Nicotine more addictive when combined with other tobacco smoke chemicals, UCI study finds
Smoking cessation efforts could be improved by studying nicotine interactions with acetaldehyde, according to UCI tobacco use researchers
Irvine, Calif., Oct. 28, 2004 -- Acetaldehyde, one of the main chemical components of tobacco smoke, appears to increase the addictive properties of nicotine, according to animal studies conducted by the UC Irvine Transdisciplinary Tobacco Use Research Center (TTURC). In addition, the researchers found that adolescents are most vulnerable to the rewarding effects of the nicotine-acetaldehyde combination.
Study results appear in the online version of Neuropsychopharmacology.
Nicotine is the primary chemical in cigarette smoke that causes addiction, yet when tested in animal studies, the draw of nicotine alone appears to be relatively weak compared to other abused drugs. Surprised by this phenomenon, UCI researchers conducted a series of studies in rodents to determine whether nicotine may interact with some of the other 4,000 components of tobacco smoke to enhance addictiveness.
"We chose to study acetaldehyde because it is a major component of tobacco smoke, present in a one-to-two ratio to nicotine," said James Belluzzi, lead researcher and adjunct professor of pharmacology in the UCI College of Medicine. "Additionally, there is evidence that acetaldehyde may play a role in alcohol addiction."
Belluzzi, researcher Ruihua Wang and Frances Leslie, professor of pharmacology and TTURC director, evaluated possible acetaldehyde and nicotine interactions in a rigorous self-administration test. Adolescent and adult male rats were tested in a procedure during which each nose poke by the rodents delivered acetaldehyde or nicotine, a combination of both drugs, or saline.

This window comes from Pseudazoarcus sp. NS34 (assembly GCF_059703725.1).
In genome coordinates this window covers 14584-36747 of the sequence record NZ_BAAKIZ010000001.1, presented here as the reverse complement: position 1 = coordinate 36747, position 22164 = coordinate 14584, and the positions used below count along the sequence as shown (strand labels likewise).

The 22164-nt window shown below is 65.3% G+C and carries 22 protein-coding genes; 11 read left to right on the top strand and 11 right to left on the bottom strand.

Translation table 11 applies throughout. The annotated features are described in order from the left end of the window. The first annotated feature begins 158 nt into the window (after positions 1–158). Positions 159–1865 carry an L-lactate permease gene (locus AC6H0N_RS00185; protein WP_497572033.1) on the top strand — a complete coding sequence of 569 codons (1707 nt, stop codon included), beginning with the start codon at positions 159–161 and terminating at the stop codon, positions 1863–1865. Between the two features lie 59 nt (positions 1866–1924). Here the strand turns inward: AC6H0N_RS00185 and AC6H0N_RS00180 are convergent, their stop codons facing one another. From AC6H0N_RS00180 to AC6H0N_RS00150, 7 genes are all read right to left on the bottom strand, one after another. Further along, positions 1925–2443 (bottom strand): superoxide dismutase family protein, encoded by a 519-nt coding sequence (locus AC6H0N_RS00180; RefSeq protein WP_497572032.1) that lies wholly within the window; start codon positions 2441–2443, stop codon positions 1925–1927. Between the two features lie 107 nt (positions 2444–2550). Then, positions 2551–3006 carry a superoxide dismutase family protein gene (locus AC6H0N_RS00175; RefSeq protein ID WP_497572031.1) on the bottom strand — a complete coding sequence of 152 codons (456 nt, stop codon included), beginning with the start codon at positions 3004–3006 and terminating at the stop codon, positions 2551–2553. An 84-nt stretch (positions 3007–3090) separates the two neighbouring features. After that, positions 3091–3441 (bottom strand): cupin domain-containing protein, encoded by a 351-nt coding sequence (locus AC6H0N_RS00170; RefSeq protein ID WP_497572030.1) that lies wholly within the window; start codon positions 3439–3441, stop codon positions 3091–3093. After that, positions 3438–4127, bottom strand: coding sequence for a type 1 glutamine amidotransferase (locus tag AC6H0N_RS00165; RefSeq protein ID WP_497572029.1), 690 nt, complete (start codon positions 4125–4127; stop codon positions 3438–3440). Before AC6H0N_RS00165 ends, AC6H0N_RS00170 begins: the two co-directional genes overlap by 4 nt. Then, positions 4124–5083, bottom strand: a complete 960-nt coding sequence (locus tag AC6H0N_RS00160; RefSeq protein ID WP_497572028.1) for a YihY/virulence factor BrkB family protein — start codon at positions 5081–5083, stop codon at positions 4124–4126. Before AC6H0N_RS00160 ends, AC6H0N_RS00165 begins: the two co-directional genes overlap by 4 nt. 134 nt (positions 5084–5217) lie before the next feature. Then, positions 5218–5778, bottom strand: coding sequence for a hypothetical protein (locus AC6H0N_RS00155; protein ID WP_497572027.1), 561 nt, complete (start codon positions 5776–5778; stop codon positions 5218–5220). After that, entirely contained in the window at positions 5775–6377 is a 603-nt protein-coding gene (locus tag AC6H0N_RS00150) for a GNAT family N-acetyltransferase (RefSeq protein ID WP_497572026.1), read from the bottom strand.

Adolescent animals quickly learned to self-administer the nicotine-acetaldehyde combination significantly more than saline or either drug alone. Furthermore, young adolescents were more responsive to the drug combination than older adolescents.
When adult animals were tested in identical experiments, they did not self-administer the nicotine-acetaldehyde mixture or either drug alone at levels significantly higher than saline.
Belluzzi and his team also used self-administration tests of cocaine to test the reliability of the novel self-administration procedure and to evaluate whether early adolescence was a period of enhanced vulnerability to other abused drugs. Although adolescent rats are more responsive to the nicotine-acetaldehyde mix than adult rats, the young rats were not more responsive to cocaine than adults.
"Our latest findings suggest that the study of tobacco addiction, as well as the development of smoking cessation treatments, could be improved by studying the interactions of nicotine with other smoke components," Leslie said.
Source: Eurekalert & othersLast reviewed: By John M. Grohol, Psy.D. on 21 Feb 2009
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